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Former CEO returns to Twitter

Next to speculation over what is going on in some Hollywood marriages, watching and speculating on the outcome of the shakeouts of major corporations' boards and their upper management makes great sport. Who is up, who is down, who is in and who is out can be amusing and sometimes instructive.

This week, Jack Dorsey, the founder and former CEO of Twitter, was named again as permanent CEO of the company, after working the last four months as "interim" CEO. Some positions on the Board of Directors also changed and apparently, this presages a complete revision to the entire board. 


The company, which has experienced explosive growth, is now suffering something of an existential crisis as to its basic purpose. Whether Dorsey can play a role similar to that of Steve Jobs after his return to Apple remains to be seen.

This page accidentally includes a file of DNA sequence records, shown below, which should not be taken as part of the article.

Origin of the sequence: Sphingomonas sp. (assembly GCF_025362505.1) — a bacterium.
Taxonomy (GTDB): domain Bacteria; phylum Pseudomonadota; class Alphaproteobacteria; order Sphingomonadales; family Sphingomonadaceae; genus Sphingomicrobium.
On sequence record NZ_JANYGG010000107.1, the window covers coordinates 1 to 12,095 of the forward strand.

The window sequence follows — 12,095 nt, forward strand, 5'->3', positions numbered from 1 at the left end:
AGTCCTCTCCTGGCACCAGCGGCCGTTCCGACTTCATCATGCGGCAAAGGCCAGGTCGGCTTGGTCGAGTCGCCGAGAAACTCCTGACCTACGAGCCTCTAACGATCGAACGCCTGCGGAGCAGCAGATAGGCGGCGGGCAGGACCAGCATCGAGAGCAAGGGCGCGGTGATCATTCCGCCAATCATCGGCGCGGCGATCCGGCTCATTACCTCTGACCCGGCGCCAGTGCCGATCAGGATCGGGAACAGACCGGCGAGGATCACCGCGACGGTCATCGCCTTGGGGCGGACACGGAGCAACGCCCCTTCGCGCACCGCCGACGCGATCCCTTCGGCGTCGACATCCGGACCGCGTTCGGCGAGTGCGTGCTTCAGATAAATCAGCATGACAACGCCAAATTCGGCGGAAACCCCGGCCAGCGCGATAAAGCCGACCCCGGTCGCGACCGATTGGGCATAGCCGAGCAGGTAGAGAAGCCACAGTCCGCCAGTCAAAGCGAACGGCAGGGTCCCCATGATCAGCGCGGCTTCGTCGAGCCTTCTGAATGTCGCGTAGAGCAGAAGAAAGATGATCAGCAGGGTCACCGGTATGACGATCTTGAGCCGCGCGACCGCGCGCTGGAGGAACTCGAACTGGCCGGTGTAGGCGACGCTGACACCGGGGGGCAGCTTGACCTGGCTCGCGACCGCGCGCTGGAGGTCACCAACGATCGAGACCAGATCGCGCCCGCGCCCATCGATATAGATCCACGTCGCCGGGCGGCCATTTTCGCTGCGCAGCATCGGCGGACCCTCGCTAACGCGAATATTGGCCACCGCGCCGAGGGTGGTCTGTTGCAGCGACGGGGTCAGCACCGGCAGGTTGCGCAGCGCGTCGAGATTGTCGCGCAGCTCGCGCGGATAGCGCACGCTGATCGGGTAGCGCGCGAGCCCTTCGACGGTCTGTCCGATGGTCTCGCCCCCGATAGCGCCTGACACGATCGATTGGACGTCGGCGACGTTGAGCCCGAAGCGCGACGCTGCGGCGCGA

But if you own, run or manage a smaller business, you may recognize the danger that accompanies such drama. When managers are struggling to determine who is supposed to do a particular job, leadership may be in short supply.

When your business encounters difficulty, it is important that you have a clear operational guide, with the decision-making authority unambiguous. Because some small businesses begin with friends, informality can often rule. "We are all on the same page, so we don't need formal rules," may be the thought.

However, when problems develop, lack of a clear structure can become a tremendous distraction and make effective decision-making impossible. When you are building your business, make sure you speak with your attorney and develop a structure of control that works well for your business, both when times are good and when things go south.

Source:, "Twitter Names Jack Dorsey CEO, Adam Bain Becomes COO, Dick Costolo Steps Down From Board," Romain Dillet, Ingrid Lunden, Drew Olanoff and Matthew Lynley, October 5, 2015

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